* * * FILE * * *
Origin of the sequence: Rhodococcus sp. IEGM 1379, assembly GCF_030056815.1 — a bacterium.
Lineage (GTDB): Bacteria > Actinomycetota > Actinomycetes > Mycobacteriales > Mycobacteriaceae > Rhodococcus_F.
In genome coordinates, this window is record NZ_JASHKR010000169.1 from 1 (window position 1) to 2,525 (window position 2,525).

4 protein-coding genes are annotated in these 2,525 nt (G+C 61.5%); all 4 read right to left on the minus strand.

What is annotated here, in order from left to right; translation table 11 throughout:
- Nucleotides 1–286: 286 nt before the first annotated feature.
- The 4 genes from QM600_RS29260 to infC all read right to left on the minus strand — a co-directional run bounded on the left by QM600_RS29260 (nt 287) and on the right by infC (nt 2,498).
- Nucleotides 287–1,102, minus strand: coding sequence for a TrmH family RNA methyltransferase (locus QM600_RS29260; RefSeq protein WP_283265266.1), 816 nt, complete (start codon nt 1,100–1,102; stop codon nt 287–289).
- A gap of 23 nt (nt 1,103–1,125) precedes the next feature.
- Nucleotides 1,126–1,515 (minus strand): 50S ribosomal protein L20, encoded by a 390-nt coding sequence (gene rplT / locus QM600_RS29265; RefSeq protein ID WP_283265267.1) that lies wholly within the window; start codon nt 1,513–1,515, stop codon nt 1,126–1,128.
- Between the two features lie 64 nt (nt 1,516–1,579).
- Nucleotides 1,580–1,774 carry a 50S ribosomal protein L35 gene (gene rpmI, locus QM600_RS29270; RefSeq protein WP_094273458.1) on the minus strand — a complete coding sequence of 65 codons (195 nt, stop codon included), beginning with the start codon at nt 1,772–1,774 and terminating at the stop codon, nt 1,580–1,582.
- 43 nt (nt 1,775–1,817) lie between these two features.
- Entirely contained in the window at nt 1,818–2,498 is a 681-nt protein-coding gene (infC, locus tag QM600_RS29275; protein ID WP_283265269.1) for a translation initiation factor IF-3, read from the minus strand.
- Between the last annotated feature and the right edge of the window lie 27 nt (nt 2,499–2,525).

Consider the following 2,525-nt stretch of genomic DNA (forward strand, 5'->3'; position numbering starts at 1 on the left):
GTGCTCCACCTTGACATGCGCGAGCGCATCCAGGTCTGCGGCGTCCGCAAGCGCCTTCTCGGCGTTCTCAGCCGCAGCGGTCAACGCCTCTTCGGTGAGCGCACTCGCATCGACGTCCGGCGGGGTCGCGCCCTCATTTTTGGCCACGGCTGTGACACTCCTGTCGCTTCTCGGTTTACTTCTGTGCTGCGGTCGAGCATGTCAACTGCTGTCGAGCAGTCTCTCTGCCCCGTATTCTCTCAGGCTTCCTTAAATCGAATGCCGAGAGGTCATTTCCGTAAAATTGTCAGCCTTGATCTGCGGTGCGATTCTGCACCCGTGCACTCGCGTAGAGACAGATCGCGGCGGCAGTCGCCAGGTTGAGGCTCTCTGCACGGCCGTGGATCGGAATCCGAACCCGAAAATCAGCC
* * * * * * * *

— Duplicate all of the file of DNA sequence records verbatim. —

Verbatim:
Origin of the sequence: Rhodococcus sp. IEGM 1379, assembly GCF_030056815.1 — a bacterium.
Lineage (GTDB): Bacteria > Actinomycetota > Actinomycetes > Mycobacteriales > Mycobacteriaceae > Rhodococcus_F.
In genome coordinates, this window is record NZ_JASHKR010000169.1 from 1 (window position 1) to 2,525 (window position 2,525).

4 protein-coding genes are annotated in these 2,525 nt (G+C 61.5%); all 4 read right to left on the minus strand.

What is annotated here, in order from left to right; translation table 11 throughout:
- Nucleotides 1–286: 286 nt before the first annotated feature.
- The 4 genes from QM600_RS29260 to infC all read right to left on the minus strand — a co-directional run bounded on the left by QM600_RS29260 (nt 287) and on the right by infC (nt 2,498).
- Nucleotides 287–1,102, minus strand: coding sequence for a TrmH family RNA methyltransferase (locus QM600_RS29260; RefSeq protein WP_283265266.1), 816 nt, complete (start codon nt 1,100–1,102; stop codon nt 287–289).
- A gap of 23 nt (nt 1,103–1,125) precedes the next feature.
- Nucleotides 1,126–1,515 (minus strand): 50S ribosomal protein L20, encoded by a 390-nt coding sequence (gene rplT / locus QM600_RS29265; RefSeq protein ID WP_283265267.1) that lies wholly within the window; start codon nt 1,513–1,515, stop codon nt 1,126–1,128.
- Between the two features lie 64 nt (nt 1,516–1,579).
- Nucleotides 1,580–1,774 carry a 50S ribosomal protein L35 gene (gene rpmI, locus QM600_RS29270; RefSeq protein WP_094273458.1) on the minus strand — a complete coding sequence of 65 codons (195 nt, stop codon included), beginning with the start codon at nt 1,772–1,774 and terminating at the stop codon, nt 1,580–1,582.
- 43 nt (nt 1,775–1,817) lie between these two features.
- Entirely contained in the window at nt 1,818–2,498 is a 681-nt protein-coding gene (infC, locus tag QM600_RS29275; protein ID WP_283265269.1) for a translation initiation factor IF-3, read from the minus strand.
- Between the last annotated feature and the right edge of the window lie 27 nt (nt 2,499–2,525).

Consider the following 2,525-nt stretch of genomic DNA (forward strand, 5'->3'; position numbering starts at 1 on the left):
GTGCTCCACCTTGACATGCGCGAGCGCATCCAGGTCTGCGGCGTCCGCAAGCGCCTTCTCGGCGTTCTCAGCCGCAGCGGTCAACGCCTCTTCGGTGAGCGCACTCGCATCGACGTCCGGCGGGGTCGCGCCCTCATTTTTGGCCACGGCTGTGACACTCCTGTCGCTTCTCGGTTTACTTCTGTGCTGCGGTCGAGCATGTCAACTGCTGTCGAGCAGTCTCTCTGCCCCGTATTCTCTCAGGCTTCCTTAAATCGAATGCCGAGAGGTCATTTCCGTAAAATTGTCAGCCTTGATCTGCGGTGCGATTCTGCACCCGTGCACTCGCGTAGAGACAGATCGCGGCGGCAGTCGCCAGGTTGAGGCTCTCTGCACGGCCGTGGATCGGAATCCGAACCCGAAAATCAGCC